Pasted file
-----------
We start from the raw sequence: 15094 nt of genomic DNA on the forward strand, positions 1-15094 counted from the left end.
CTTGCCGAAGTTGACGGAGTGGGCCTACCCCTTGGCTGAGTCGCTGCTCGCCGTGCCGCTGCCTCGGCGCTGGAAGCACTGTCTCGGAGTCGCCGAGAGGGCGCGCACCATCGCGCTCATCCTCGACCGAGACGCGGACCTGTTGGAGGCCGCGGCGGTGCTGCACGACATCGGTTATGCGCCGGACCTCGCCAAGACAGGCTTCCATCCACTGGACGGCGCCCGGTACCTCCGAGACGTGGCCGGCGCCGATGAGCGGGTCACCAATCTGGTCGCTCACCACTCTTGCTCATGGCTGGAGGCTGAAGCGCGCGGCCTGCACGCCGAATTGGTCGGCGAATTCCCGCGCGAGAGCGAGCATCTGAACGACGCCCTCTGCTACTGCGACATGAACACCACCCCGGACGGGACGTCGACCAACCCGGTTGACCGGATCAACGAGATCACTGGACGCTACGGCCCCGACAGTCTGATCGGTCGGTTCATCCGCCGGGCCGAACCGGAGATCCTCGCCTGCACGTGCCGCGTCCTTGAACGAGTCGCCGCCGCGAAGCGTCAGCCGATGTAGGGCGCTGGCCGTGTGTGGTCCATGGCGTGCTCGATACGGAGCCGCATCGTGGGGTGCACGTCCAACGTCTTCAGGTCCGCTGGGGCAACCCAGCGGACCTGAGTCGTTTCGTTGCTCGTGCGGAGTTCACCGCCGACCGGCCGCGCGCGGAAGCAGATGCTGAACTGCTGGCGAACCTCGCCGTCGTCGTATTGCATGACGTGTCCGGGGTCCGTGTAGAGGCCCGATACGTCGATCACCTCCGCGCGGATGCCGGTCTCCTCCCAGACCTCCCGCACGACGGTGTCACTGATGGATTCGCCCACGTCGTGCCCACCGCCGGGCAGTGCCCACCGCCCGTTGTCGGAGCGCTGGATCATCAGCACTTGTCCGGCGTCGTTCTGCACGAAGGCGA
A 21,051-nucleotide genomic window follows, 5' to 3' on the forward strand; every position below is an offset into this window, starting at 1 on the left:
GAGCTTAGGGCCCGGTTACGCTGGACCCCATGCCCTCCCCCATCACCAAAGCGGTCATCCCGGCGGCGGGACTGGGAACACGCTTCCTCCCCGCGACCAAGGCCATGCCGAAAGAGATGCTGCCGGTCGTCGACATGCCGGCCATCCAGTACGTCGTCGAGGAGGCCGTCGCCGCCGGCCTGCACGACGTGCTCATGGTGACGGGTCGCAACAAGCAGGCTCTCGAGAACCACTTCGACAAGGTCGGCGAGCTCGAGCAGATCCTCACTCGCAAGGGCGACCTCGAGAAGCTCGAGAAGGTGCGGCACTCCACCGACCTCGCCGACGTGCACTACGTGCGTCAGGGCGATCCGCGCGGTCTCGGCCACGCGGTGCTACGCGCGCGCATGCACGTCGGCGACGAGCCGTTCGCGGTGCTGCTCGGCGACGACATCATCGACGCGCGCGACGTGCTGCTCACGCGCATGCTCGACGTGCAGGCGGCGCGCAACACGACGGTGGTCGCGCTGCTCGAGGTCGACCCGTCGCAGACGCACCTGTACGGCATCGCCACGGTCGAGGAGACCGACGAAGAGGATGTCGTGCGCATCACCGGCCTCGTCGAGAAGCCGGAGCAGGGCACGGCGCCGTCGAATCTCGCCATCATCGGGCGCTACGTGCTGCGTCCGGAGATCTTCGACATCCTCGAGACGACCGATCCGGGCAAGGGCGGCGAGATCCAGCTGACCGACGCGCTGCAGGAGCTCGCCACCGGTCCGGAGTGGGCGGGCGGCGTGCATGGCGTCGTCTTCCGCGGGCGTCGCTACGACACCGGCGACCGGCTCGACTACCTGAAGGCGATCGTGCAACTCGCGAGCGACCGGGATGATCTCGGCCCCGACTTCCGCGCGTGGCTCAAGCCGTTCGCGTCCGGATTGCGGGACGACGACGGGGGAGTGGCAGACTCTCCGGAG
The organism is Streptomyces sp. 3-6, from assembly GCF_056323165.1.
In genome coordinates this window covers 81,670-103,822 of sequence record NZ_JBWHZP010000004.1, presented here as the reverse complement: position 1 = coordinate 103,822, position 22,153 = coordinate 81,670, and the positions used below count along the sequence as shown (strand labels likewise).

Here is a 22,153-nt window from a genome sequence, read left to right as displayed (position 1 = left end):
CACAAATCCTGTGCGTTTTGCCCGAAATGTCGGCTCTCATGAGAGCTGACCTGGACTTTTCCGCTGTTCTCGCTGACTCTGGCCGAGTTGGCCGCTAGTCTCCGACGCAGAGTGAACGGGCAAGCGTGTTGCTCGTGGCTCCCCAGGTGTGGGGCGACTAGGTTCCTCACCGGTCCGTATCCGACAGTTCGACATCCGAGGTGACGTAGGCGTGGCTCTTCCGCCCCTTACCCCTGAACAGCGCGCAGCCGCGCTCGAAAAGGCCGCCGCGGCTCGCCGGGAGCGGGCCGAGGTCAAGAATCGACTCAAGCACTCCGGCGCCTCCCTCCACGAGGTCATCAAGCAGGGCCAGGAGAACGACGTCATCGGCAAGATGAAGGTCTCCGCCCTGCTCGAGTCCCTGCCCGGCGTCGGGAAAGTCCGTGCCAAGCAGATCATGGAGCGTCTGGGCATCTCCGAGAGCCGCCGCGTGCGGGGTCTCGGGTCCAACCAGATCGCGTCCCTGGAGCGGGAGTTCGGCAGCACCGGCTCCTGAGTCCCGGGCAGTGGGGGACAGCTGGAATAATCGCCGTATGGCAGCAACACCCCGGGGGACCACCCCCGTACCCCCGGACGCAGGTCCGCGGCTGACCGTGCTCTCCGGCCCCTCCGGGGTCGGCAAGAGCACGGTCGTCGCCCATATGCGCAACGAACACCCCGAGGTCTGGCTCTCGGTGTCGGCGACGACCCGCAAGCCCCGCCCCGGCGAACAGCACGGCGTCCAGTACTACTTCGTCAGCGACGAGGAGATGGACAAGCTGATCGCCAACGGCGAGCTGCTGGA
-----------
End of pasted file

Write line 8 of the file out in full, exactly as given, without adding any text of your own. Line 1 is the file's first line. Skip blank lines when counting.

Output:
CACAAATCCTGTGCGTTTTGCCCGAAATGTCGGCTCTCATGAGAGCTGACCTGGACTTTTCCGCTGTTCTCGCTGACTCTGGCCGAGTTGGCCGCTAGTCTCCGACGCAGAGTGAACGGGCAAGCGTGTTGCTCGTGGCTCCCCAGGTGTGGGGCGACTAGGTTCCTCACCGGTCCGTATCCGACAGTTCGACATCCGAGGTGACGTAGGCGTGGCTCTTCCGCCCCTTACCCCTGAACAGCGCGCAGCCGCGCTCGAAAAGGCCGCCGCGGCTCGCCGGGAGCGGGCCGAGGTCAAGAATCGACTCAAGCACTCCGGCGCCTCCCTCCACGAGGTCATCAAGCAGGGCCAGGAGAACGACGTCATCGGCAAGATGAAGGTCTCCGCCCTGCTCGAGTCCCTGCCCGGCGTCGGGAAAGTCCGTGCCAAGCAGATCATGGAGCGTCTGGGCATCTCCGAGAGCCGCCGCGTGCGGGGTCTCGGGTCCAACCAGATCGCGTCCCTGGAGCGGGAGTTCGGCAGCACCGGCTCCTGAGTCCCGGGCAGTGGGGGACAGCTGGAATAATCGCCGTATGGCAGCAACACCCCGGGGGACCACCCCCGTACCCCCGGACGCAGGTCCGCGGCTGACCGTGCTCTCCGGCCCCTCCGGGGTCGGCAAGAGCACGGTCGTCGCCCATATGCGCAACGAACACCCCGAGGTCTGGCTCTCGGTGTCGGCGACGACCCGCAAGCCCCGCCCCGGCGAACAGCACGGCGTCCAGTACTACTTCGTCAGCGACGAGGAGATGGACAAGCTGATCGCCAACGGCGAGCTGCTGGA